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Out of the Humidor

CA Readers
From the Print Edition:
Susan Lucci, Sep/Oct 99

(continued from page 2)

The milestone June issue goes a long way in conveying to its readers the truth about Cuba, which definitely can be found on the island and not generally in the U.S. media.  

Exemplary of the disinformation by the U.S. government is the description of its policy toward Cuba as an "embargo." This is a euphemism utilized by Uncle Sam to hide its mendacity in attempting to lay siege to the people of Cuba in order to degrade and dismantle their revolutionary government. The correct term describing U.S. policy is "economic blockade," a term used by all except the United States--a term used by 157 countries that recently voted against U.S. policy in the United Nations--a term more accurately describing what is really economic war or attempted genocide.  

The term "embargo" used in the Cigar Aficionado June issue is a legal interference with trade. U.S. policy is not only illegal but immoral.  

Harry K. Nier Jr.
Denver-Havana Friendship/Sister City Project
Denver, Colorado  

* * *  

Dear Marvin,  

I am writing you today to commend you on your June issue. Being a 25-year-old graduate student living in Miami, Florida, it is extremely rare to come across such an objective piece relating to the situation in Cuba. If you happen to be based in south Florida, I recommend that you invest in some blockades and insurance immediately because the picketers and pipe bombs are bound to follow. Unfortunately, that is the current situation in south Florida, and it has reached the point where I am forced to write this letter in anonymity. It is ironic that the embargo is a tool designed to ultimately bring democracy to Cuba, and yet I can't even practice the freedom of speech in regards to this subject without doing so in hiding for my own protection.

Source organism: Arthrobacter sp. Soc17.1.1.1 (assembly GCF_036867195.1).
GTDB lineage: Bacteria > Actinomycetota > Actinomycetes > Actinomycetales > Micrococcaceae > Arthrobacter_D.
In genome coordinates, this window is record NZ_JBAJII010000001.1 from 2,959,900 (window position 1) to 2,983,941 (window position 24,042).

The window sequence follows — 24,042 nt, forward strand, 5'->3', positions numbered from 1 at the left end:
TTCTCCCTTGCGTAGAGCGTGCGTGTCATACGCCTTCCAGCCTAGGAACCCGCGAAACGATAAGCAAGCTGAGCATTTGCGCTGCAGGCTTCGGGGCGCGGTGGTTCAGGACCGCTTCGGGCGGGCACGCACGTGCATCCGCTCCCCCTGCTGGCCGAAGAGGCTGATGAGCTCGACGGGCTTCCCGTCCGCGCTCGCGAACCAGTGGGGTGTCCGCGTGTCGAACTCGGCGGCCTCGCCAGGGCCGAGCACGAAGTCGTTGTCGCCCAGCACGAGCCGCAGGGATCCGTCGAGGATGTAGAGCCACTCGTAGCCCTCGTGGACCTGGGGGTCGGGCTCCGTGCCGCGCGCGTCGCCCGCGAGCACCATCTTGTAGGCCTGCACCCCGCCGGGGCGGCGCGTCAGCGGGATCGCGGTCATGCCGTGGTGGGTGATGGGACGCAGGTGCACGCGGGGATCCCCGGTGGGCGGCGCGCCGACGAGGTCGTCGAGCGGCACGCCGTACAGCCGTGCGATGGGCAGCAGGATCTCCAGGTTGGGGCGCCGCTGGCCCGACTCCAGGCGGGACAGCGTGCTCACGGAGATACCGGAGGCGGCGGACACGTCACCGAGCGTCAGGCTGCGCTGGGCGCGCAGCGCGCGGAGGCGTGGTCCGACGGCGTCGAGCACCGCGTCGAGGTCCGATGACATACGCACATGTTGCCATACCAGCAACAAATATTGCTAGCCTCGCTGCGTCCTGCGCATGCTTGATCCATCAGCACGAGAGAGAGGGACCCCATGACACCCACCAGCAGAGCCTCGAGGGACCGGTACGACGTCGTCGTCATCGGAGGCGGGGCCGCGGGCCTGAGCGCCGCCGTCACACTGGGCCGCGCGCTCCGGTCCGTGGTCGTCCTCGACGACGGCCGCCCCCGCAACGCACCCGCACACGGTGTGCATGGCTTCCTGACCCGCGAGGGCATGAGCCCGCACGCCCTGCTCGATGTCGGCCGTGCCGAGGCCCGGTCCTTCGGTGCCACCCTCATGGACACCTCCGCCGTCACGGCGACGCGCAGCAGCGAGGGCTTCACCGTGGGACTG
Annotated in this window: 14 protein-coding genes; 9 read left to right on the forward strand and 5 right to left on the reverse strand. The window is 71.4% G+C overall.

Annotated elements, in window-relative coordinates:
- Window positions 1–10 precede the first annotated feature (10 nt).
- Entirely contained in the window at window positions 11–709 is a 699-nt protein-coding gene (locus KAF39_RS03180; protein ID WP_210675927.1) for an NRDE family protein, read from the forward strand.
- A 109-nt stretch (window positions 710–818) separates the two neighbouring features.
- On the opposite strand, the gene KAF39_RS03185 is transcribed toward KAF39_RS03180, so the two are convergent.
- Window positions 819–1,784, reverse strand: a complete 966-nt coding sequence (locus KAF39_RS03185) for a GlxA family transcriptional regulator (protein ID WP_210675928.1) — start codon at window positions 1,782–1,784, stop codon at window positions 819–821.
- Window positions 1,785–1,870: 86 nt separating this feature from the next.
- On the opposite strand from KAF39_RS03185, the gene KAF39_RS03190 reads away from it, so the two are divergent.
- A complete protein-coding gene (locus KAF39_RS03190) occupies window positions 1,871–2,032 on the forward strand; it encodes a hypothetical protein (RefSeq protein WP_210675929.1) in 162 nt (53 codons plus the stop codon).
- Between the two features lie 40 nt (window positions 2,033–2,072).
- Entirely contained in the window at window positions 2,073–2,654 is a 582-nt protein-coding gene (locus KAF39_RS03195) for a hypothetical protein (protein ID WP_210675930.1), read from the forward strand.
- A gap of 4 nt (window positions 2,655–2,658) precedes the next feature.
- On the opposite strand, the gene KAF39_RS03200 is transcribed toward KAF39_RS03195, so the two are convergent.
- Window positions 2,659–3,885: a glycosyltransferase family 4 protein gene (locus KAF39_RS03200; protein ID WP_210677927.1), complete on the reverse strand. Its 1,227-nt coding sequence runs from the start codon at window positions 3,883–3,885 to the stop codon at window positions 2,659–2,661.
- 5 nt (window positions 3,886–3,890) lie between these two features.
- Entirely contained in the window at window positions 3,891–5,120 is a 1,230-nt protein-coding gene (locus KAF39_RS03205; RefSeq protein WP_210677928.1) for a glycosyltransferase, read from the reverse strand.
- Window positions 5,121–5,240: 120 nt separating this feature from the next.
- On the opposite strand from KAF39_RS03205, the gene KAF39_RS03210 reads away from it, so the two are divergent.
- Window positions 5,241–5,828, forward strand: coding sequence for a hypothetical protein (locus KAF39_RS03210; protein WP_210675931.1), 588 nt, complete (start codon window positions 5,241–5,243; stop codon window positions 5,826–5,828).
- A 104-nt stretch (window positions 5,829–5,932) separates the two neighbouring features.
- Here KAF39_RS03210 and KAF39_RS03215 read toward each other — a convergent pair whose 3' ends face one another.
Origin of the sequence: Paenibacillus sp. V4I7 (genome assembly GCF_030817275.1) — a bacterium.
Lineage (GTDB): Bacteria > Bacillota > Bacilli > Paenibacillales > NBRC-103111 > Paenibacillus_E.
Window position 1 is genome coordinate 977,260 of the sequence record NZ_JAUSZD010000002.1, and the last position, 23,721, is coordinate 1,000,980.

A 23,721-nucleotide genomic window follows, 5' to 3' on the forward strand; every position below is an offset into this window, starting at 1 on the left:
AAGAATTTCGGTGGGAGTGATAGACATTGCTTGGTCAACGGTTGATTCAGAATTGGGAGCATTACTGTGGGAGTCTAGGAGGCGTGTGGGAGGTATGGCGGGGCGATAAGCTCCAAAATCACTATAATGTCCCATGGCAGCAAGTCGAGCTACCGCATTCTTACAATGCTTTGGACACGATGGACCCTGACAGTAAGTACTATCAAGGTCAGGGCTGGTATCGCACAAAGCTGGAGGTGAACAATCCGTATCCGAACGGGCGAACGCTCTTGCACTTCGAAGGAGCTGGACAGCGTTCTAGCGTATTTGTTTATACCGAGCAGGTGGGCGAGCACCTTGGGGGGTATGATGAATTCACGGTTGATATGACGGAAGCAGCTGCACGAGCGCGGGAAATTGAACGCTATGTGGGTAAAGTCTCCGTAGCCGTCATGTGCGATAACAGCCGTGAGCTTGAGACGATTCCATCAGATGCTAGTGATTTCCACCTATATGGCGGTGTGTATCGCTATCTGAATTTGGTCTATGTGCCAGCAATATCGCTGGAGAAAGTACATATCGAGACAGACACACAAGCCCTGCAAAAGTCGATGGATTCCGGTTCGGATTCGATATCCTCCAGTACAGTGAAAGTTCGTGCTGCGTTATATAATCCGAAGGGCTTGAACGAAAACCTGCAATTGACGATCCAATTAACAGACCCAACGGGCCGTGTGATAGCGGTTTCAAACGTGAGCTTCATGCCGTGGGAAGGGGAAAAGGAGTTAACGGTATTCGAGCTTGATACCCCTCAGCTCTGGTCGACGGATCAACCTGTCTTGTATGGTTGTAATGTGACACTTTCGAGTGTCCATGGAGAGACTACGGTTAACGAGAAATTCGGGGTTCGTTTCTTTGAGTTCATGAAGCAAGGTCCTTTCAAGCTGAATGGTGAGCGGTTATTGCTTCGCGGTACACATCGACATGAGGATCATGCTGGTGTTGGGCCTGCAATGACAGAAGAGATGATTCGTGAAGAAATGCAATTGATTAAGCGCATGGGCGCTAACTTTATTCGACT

I do realize that this is a painful subject to many Cuban residents of the south Florida community, having "lost everything" to the Castro regime (although I was never quite sure on how some of them managed to make it back so quickly), but I can't help feel that our policy towards Cuba is somewhat similar to the behavior of a degenerate gambler--we keep playing at high stakes, hoping for that big score. Forty years later, the Association of World Health reports that "the U.S. embargo has dramatically harmed the health and nutrition" of the same people that we're trying to keep from oppression.  

Supporters of the embargo feel that the suffering of the Cuban people will become so unbearable that they will eventually rise up and overthrow their political leaders. In recent years, conditions have become unbearable, but rather than overthrowing their government, these people are risking their lives on rafts and washing up on our shores. Should we now have the CIA secretly train these people for an invasion--or hasn't that been done before?  

Every single ally we have, with the exception of Israel, which does happen to have investments in Cuba, condemns the U.S. embargo. The fact that this policy remains in place continues to elude me. As a result, the people living in Cuba continue to suffer, and I feel that as Americans, we are being denied our rights to travel to the island. I consider myself a fairly intelligent individual, but the U.S. embargo is one policy that I cannot comprehend. I thank you for this opportunity to voice my opinion, and I congratulate you on an informative issue.


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